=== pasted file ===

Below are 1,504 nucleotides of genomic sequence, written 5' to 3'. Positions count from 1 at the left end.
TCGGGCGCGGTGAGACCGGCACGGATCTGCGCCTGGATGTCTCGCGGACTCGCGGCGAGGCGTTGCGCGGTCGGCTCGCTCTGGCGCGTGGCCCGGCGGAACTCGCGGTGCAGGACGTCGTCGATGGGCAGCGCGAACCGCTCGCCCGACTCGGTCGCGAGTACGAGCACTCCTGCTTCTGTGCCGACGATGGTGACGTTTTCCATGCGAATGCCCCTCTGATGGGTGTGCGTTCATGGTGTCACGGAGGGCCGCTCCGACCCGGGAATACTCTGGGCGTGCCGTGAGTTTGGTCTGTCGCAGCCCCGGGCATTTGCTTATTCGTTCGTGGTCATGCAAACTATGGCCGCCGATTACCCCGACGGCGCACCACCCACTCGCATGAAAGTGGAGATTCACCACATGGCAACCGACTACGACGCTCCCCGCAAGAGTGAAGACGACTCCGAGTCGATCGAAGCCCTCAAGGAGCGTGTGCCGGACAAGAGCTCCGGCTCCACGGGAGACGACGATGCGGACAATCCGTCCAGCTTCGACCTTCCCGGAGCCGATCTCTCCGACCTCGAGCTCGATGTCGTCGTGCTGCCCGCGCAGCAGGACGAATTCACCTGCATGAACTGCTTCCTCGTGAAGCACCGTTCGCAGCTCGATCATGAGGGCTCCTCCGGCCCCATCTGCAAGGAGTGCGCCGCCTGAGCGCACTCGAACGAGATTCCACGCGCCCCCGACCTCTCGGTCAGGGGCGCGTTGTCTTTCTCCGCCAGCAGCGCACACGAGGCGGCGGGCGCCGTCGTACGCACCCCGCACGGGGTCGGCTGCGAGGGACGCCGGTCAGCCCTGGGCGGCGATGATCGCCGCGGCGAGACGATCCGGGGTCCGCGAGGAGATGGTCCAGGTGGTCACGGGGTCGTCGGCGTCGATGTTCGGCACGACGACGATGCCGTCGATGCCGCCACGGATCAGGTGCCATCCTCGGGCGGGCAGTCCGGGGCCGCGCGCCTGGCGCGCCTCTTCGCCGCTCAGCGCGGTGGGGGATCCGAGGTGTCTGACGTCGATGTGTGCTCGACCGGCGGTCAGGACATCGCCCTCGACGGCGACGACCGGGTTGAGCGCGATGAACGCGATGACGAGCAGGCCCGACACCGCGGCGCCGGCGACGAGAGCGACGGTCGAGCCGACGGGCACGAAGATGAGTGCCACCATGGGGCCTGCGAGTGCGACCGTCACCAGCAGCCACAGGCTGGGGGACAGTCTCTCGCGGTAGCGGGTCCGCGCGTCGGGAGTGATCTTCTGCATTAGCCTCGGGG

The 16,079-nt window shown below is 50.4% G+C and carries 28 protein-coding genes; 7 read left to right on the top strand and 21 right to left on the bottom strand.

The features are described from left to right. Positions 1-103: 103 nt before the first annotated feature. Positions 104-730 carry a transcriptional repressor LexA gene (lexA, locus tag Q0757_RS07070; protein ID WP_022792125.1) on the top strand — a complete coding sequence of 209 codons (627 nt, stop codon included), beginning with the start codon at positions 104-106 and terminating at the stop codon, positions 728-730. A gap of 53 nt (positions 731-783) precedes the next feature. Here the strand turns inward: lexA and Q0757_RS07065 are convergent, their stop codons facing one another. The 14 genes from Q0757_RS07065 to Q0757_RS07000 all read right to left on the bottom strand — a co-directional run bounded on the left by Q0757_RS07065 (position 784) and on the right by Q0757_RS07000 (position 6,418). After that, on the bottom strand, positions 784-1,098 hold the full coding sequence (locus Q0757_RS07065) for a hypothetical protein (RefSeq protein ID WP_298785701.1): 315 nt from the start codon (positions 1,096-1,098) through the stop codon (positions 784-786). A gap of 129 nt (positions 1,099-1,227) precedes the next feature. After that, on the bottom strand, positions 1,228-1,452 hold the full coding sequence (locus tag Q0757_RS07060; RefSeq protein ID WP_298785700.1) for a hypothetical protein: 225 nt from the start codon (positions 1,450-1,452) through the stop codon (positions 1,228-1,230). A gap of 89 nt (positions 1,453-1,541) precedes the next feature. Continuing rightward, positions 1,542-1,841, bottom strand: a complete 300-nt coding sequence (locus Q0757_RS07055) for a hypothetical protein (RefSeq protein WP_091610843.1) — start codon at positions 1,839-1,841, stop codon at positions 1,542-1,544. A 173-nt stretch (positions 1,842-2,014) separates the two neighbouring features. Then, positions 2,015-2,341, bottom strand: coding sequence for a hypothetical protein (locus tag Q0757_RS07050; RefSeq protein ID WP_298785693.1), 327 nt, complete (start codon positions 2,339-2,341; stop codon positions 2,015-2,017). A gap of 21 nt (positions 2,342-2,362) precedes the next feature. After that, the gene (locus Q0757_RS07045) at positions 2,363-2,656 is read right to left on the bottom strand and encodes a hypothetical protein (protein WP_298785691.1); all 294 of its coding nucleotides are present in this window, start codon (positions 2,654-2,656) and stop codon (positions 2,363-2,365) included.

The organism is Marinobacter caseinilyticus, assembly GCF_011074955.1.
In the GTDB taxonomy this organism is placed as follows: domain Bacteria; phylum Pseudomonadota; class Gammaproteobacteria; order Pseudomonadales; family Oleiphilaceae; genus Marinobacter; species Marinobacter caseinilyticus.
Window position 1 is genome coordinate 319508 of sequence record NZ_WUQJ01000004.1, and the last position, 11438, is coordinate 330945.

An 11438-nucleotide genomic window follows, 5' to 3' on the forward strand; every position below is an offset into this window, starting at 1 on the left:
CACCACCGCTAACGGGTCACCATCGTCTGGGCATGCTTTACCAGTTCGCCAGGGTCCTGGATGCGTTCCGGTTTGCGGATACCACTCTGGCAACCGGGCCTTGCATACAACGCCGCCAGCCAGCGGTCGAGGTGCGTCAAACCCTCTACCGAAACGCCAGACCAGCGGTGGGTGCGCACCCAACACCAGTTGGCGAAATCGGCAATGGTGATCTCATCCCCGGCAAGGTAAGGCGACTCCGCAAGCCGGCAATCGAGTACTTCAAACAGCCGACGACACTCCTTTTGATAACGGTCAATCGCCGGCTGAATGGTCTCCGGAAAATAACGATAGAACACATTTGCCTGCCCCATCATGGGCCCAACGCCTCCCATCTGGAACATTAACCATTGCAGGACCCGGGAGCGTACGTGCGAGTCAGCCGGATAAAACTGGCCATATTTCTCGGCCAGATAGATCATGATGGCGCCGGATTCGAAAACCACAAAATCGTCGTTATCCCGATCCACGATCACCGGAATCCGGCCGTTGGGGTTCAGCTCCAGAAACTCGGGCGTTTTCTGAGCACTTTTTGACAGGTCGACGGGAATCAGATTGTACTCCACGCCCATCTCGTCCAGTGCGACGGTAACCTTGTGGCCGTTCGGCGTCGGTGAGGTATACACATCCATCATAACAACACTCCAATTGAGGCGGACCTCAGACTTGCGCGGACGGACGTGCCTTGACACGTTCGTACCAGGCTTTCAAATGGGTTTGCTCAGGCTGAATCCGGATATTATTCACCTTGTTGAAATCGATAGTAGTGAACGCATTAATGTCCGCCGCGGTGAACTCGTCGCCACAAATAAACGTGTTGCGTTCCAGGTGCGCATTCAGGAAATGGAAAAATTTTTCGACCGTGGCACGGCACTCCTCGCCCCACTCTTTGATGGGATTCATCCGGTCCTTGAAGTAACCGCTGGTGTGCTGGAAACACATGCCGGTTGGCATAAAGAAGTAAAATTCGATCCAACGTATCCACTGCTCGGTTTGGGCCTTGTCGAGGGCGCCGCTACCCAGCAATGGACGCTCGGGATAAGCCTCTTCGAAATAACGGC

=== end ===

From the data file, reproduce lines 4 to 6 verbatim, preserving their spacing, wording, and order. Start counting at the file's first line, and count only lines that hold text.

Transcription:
The features are described from left to right. Positions 1-103: 103 nt before the first annotated feature. Positions 104-730 carry a transcriptional repressor LexA gene (lexA, locus tag Q0757_RS07070; protein ID WP_022792125.1) on the top strand — a complete coding sequence of 209 codons (627 nt, stop codon included), beginning with the start codon at positions 104-106 and terminating at the stop codon, positions 728-730. A gap of 53 nt (positions 731-783) precedes the next feature. Here the strand turns inward: lexA and Q0757_RS07065 are convergent, their stop codons facing one another. The 14 genes from Q0757_RS07065 to Q0757_RS07000 all read right to left on the bottom strand — a co-directional run bounded on the left by Q0757_RS07065 (position 784) and on the right by Q0757_RS07000 (position 6,418). After that, on the bottom strand, positions 784-1,098 hold the full coding sequence (locus Q0757_RS07065) for a hypothetical protein (RefSeq protein ID WP_298785701.1): 315 nt from the start codon (positions 1,096-1,098) through the stop codon (positions 784-786). A gap of 129 nt (positions 1,099-1,227) precedes the next feature. After that, on the bottom strand, positions 1,228-1,452 hold the full coding sequence (locus tag Q0757_RS07060; RefSeq protein ID WP_298785700.1) for a hypothetical protein: 225 nt from the start codon (positions 1,450-1,452) through the stop codon (positions 1,228-1,230). A gap of 89 nt (positions 1,453-1,541) precedes the next feature. Continuing rightward, positions 1,542-1,841, bottom strand: a complete 300-nt coding sequence (locus Q0757_RS07055) for a hypothetical protein (RefSeq protein WP_091610843.1) — start codon at positions 1,839-1,841, stop codon at positions 1,542-1,544. A 173-nt stretch (positions 1,842-2,014) separates the two neighbouring features. Then, positions 2,015-2,341, bottom strand: coding sequence for a hypothetical protein (locus tag Q0757_RS07050; RefSeq protein ID WP_298785693.1), 327 nt, complete (start codon positions 2,339-2,341; stop codon positions 2,015-2,017). A gap of 21 nt (positions 2,342-2,362) precedes the next feature. After that, the gene (locus Q0757_RS07045) at positions 2,363-2,656 is read right to left on the bottom strand and encodes a hypothetical protein (protein WP_298785691.1); all 294 of its coding nucleotides are present in this window, start codon (positions 2,654-2,656) and stop codon (positions 2,363-2,365) included.

The organism is Marinobacter caseinilyticus, assembly GCF_011074955.1.
In the GTDB taxonomy this organism is placed as follows: domain Bacteria; phylum Pseudomonadota; class Gammaproteobacteria; order Pseudomonadales; family Oleiphilaceae; genus Marinobacter; species Marinobacter caseinilyticus.